The view from Sydney's tallest building (the antennae of Centrepoint Tower is slightly taller) will be so much better than from the headland or even the old maritime tower but I doubt if the occupants will care much about the intricacies of park design or heritage. Then James Packer will be the real Lord of Barangaroo.



I’ve just watched Hans Fjellestad’s 2012 documentary Sunset Strip – a good exploration of that famous Hollywood thoroughfare otherwise known as Sunset Boulevarde. There are plenty of rock stars reminiscing and a lot of salacious detail. One theme that emerged for me was the paradoxical relationship between change and stasis.

The Strip has changed dramatically since the first club was built. Each entertainment epoch has risen and fallen with consequences to the look of the thoroughfare. But its extraordinary role as a place transformed from a rural road to somewhere where excess was largely tolerated throughout from the speak-easies of the 1920s through to the next century. Police crackdowns in the late 1960s notwithstanding, it seemed that the Strip was a place of perpetual carnivalesque inversion.

Keanu Reeves referred to it as a ‘sacred place’ with resonances of the past still present. However, many with some regret at the people and styles that have followed their own heyday – thinking perhaps that the essence they cherished has been lost.

One event that had an impact on many was the closure of Tower Records around 2006. The building was a landmark that defined the Strip, and the music it made available was pivotal to the culture of visitors. Technology it seems had moved and people were no longer buying CDs in the volumes necessary to keep the huge outlet open.

I watched Sunset Strip on DVD rather than by download rental. The transience of that tangible technology (ie a disc rather than a digital stream) and the reality of lost places became weirdly convergent almost immediately afterwards when I popped up to the local DVD rental store, Network Video+DVD in Sydney’s inner west. The staff told me store would close in a month or so. Their whole library was being sold. People were streaming from home not coming in to borrow. Faced with that I bought some documentaries I would not find easily on-line.

Network Video at Stanmore, March 2015 photograph by Ian Hoskins
Network Video, Stanmore, March 2015, photograph by Ian Hoskins

Network is one of the only DVD rental stores left in Sydney. It has long been the best with an extraordinary stock and great staff (including the genial and knowledgeable Charlie who could pass for David Crosby’s twin). For this reason I thought it would live on indefinitely, providing a service to a niche but viable demand in a big city where such things should be possible. The apparent incontestable logic of the market has dictated otherwise.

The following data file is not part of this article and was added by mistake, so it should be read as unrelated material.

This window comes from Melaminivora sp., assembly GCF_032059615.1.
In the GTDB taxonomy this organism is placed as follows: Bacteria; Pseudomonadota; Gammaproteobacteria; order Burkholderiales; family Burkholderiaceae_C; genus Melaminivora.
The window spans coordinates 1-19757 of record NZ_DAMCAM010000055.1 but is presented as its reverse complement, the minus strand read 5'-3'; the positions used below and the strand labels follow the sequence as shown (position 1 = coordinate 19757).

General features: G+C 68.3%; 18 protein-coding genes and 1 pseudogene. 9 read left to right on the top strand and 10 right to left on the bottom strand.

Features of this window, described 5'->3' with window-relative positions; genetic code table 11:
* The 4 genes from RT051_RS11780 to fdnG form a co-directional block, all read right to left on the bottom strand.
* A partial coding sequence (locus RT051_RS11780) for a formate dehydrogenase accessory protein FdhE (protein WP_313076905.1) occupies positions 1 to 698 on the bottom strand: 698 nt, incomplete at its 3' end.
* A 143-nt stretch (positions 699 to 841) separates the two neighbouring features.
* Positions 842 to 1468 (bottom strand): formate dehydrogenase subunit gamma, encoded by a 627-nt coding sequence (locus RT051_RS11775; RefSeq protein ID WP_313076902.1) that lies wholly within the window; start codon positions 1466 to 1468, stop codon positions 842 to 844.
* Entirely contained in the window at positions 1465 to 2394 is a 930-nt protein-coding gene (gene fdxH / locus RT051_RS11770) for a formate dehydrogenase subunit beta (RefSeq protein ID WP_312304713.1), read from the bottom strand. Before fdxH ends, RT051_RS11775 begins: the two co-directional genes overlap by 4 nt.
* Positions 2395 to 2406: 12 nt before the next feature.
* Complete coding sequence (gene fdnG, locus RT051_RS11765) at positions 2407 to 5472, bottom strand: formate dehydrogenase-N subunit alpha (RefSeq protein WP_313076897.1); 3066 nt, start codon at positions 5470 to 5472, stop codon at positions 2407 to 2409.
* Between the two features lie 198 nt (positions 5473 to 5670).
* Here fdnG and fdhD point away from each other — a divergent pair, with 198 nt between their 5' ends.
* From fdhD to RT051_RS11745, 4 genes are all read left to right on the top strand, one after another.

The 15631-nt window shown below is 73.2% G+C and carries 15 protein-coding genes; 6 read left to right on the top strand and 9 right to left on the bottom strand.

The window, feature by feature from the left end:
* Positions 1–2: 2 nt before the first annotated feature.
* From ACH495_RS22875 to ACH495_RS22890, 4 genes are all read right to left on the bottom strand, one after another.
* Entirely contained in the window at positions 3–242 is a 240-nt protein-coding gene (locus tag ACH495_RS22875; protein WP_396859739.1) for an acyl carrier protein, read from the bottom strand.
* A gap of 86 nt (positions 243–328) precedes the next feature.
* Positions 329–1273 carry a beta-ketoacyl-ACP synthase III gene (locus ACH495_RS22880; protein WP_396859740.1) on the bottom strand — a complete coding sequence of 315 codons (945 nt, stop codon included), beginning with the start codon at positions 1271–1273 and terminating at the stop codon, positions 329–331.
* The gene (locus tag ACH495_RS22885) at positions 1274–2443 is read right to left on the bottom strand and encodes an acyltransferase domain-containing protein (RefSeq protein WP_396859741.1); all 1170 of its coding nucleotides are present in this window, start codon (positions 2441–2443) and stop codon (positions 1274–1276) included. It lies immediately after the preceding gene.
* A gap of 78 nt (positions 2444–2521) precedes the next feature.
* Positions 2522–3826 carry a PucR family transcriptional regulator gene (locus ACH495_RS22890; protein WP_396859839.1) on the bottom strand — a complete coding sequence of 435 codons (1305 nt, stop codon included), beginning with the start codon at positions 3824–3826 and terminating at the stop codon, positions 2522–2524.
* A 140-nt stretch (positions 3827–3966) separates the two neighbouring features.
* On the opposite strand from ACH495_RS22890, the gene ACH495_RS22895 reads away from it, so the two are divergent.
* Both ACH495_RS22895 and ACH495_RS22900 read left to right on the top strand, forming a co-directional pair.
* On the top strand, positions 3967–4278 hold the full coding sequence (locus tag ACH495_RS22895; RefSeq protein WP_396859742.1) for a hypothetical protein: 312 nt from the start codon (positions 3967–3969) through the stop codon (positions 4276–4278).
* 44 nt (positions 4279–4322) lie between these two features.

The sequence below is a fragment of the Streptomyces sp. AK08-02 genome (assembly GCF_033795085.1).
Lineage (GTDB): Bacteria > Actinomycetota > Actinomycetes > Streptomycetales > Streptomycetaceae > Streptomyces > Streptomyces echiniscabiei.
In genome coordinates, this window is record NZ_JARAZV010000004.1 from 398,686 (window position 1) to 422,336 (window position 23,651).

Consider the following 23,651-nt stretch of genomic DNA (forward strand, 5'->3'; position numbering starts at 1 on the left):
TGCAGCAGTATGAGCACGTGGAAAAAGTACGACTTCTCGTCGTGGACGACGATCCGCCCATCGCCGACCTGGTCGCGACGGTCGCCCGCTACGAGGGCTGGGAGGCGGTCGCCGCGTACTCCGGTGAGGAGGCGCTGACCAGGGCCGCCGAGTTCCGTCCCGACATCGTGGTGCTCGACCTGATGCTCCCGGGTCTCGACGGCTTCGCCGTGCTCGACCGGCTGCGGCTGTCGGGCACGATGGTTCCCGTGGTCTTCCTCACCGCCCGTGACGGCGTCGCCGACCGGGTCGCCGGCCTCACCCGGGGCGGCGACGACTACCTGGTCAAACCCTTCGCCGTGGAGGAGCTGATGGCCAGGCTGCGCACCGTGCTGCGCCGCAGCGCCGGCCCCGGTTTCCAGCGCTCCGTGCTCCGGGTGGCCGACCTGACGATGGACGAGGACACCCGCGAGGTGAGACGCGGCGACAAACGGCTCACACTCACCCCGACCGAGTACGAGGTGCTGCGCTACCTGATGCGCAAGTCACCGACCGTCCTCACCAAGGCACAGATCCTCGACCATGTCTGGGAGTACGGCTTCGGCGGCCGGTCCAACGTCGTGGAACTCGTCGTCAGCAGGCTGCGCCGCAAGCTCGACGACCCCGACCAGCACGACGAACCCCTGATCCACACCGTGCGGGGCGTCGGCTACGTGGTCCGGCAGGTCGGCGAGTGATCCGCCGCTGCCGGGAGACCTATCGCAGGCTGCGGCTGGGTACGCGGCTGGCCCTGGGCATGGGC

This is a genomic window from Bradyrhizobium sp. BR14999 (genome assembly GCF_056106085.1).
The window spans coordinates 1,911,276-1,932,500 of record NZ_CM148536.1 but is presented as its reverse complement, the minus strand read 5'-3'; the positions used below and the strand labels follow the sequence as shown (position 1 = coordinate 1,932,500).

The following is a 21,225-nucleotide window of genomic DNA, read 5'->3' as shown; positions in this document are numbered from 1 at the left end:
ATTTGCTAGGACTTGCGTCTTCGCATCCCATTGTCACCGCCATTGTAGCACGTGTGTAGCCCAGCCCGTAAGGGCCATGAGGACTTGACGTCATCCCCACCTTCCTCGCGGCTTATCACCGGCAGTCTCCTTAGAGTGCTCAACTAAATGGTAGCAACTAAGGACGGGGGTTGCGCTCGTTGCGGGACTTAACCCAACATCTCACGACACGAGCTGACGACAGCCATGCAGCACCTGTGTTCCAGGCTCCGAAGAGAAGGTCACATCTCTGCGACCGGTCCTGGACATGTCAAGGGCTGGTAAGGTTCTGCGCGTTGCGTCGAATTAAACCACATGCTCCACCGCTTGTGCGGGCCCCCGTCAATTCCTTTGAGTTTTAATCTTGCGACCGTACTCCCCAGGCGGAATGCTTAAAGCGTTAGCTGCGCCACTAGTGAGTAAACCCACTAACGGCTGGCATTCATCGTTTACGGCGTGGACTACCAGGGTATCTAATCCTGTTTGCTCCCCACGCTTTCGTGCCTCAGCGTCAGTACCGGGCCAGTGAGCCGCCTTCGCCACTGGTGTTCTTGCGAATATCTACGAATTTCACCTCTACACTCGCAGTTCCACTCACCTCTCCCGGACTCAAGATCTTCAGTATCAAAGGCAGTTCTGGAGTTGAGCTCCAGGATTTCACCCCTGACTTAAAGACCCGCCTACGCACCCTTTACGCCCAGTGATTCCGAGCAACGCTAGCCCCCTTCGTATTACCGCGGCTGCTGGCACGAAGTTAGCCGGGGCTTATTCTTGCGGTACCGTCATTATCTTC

The news was upsetting. Network Video+DVD, as the name suggests, has been there a long time – it predates the digital age and my arrival in the area. It is an institution, and its demise will sadden many, for Network disseminated culture and connected people in a way not dissimilar to the local municipal library. DVDs, like books, can be discovered on a shelf in a way they usually are not by browsing a catalogue. Were the store to be replaced by homes, it's loss would be easier to accept for Sydney is in the grip of a perpetual housing crisis. But it seems that the Network site will become another liquor outlet – evidence that the market isn’t always ‘right’, as if that wasn’t already clear.

The connection between the sense of loss and place has interested me for a long time because I feel it so often and hear it expressed by so many others. At its simplest it might be dismissed as ‘remember the good old days’ nostalgia, something I can find annoying and try to circumvent in my own reactions. There was a bit of this in the Sunset Strip memories.

As an historian I'm also aware that there is some relativity about profound feelings of loss. Change has been a part of ‘Western Society’ for a long time. The poet Henry Lawson decried the ‘brand new throng’ who were displacing his local community back in 1909 – a time we now look on as one that was surely slower and conducive to close knit community. Indeed this sense has affected people for centuries. Oliver Goldsmith’s lamentation ‘The Deserted Village’ was written in 1770.

But capitalism is dynamic – indeed ever more so since Goldsmith’s time. Places are disappearing or altered and damaged more quickly than ever. Environmental change intertwined with economics is increasing the pace. Change is now so fast it is hard to maintain orientation and perspective; so Australian academic Glenn Albrecht has identified a new malaise, ‘solastalgia’, a homesickness one feels while still at home – such is the swirl that envelopes us. It has, he argues, implications for mental health and social cohesion.

Given the profundity of the forces involved, this all seems irreversible but Glenn clings to optimism: ‘as recognition of the damage that degraded and desolated environments do to our mental health increases, it is possible that we can respond more effectively to simultaneously restore mental and ecosystem health.’ I hope so. In the meantime I guess I'll be watching fewer DVDs.